“But from its beginning in 1864 until 1988 — 124 years — every president of the institution was a hearing man — that changed when Dr. I. King Jordan became Gallaudet’s first deaf president,” she said.
In his 19 years at the helm of the university, Jordan witnessed and was part of many changes affecting the deaf community — cultural, technological, medical, political and demographic, Fernandes said.
“Among his many accomplishments was championing the passage of the Americans with Disabilities Act, a law that has improved accessibility for many U.S. citizens, including those without disabilities,” she said.
“Today, Dr. Jordan sees the deaf community at a crossroads, and the decisions the community makes in response to a convergence of social forces will determine its future and perhaps even its survival,” Fernandes said.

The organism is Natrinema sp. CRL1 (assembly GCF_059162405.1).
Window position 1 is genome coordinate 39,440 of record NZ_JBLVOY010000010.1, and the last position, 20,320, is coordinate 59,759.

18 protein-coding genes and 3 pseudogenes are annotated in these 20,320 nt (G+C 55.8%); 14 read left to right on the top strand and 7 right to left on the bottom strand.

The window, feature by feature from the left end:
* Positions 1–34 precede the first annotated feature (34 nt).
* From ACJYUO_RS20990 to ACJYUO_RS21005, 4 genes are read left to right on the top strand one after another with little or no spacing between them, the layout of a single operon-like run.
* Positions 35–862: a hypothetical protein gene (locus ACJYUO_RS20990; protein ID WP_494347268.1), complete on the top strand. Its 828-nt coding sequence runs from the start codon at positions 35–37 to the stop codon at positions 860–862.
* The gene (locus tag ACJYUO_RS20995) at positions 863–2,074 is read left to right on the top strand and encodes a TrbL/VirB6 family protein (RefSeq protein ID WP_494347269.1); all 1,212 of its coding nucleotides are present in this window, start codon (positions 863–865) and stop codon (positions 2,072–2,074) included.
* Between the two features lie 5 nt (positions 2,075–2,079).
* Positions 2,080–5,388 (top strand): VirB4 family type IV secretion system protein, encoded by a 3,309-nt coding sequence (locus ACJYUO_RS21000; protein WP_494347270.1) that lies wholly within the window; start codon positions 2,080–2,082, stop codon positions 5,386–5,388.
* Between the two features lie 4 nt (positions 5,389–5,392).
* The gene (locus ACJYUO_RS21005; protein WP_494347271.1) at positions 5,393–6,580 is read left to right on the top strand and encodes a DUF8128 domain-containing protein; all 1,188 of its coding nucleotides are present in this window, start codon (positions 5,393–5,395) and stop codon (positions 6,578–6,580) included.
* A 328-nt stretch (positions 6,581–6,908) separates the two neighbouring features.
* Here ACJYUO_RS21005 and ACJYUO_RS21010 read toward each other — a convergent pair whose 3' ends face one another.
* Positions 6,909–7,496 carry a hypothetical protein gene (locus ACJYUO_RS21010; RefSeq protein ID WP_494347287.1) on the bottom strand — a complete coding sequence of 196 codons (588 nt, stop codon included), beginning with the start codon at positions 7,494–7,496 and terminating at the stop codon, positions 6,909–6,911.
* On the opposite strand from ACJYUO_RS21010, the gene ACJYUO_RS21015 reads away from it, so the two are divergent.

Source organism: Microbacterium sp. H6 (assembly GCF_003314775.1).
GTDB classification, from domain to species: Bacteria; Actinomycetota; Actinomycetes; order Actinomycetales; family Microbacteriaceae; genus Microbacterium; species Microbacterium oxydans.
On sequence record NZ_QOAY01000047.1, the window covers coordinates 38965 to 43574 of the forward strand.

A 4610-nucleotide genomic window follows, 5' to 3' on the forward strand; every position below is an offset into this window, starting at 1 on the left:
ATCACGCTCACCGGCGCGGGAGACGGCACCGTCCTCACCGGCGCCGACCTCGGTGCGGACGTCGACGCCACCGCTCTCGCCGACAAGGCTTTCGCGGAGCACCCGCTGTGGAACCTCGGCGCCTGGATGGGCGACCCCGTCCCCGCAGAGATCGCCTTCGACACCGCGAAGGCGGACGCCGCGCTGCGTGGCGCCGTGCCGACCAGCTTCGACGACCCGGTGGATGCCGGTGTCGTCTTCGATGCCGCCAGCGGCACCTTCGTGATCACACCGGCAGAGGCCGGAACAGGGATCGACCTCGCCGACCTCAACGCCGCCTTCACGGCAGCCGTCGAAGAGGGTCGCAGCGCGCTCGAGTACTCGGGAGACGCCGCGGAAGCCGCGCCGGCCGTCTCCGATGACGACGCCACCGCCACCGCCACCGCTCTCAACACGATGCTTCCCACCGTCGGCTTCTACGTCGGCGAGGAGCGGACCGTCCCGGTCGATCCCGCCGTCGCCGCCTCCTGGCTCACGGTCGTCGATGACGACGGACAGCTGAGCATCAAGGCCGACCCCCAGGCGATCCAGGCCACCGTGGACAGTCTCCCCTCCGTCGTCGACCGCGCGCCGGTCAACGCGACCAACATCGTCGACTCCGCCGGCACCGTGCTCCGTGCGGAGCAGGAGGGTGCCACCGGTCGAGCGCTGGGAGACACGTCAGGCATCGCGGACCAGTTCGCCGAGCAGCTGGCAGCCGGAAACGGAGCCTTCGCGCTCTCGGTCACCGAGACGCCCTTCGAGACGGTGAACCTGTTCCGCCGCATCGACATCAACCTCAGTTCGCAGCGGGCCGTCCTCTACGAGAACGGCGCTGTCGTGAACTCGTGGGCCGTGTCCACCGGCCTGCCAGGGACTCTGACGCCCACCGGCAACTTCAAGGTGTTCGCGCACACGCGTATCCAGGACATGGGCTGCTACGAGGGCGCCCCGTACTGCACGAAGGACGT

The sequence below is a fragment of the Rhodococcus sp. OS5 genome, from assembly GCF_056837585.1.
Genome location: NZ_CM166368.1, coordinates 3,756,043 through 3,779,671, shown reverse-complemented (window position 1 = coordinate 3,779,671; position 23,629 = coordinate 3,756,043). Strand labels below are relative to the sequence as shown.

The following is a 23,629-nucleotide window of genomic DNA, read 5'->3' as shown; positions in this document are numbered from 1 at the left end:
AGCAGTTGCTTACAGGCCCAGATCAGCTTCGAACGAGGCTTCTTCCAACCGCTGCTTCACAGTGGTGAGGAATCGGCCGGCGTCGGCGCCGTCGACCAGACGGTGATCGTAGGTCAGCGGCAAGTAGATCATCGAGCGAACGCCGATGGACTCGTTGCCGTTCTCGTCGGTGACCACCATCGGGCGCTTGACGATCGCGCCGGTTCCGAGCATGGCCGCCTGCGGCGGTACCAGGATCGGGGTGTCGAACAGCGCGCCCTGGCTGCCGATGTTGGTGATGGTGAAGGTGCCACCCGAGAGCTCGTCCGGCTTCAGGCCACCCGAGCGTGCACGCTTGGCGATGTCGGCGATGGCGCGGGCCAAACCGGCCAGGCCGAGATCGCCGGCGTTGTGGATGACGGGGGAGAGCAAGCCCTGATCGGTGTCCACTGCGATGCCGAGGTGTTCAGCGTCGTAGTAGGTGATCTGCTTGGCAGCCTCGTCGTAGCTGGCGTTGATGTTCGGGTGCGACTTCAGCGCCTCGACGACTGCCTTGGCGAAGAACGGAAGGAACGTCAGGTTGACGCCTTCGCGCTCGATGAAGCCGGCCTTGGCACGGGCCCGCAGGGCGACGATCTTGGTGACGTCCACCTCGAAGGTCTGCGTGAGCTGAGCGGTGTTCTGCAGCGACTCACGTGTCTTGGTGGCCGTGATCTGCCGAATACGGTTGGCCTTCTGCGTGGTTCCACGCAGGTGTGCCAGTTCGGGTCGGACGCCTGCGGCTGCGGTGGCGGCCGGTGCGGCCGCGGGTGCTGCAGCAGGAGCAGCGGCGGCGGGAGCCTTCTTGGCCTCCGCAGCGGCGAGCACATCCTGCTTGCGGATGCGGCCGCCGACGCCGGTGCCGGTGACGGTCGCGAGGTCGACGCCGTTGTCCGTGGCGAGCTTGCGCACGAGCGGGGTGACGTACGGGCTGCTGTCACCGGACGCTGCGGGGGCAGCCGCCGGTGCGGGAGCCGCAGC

The struggles of the deaf community today are reflected in similar struggles occurring in the wider hearing world, she said, “thus all people can learn and benefit from attending his talk.”
Jordan said he plans to speak about his strong feelings that deafness — and disability — is “one kind of diversity that should be included when we talk about how important diversity is in our society.
“We too often focus only on ethnic and gender issues, and I want to remind people that disability and deafness is just one aspect of the normal human condition,” Jordan said. “And I will talk about diversity within the deaf community — there are many ways to be deaf, and people outside deafness don’t realize how diverse our community is.”Indeed. Deafness goes far beyond that just people who are culturally deaf. It's much more than diverse than that. By the way, if you're curious as to where Jane K. Fernandes went after the 2006 DPN2 protest go here and read the University of NC Asheville magazine who introduced Jane to the university.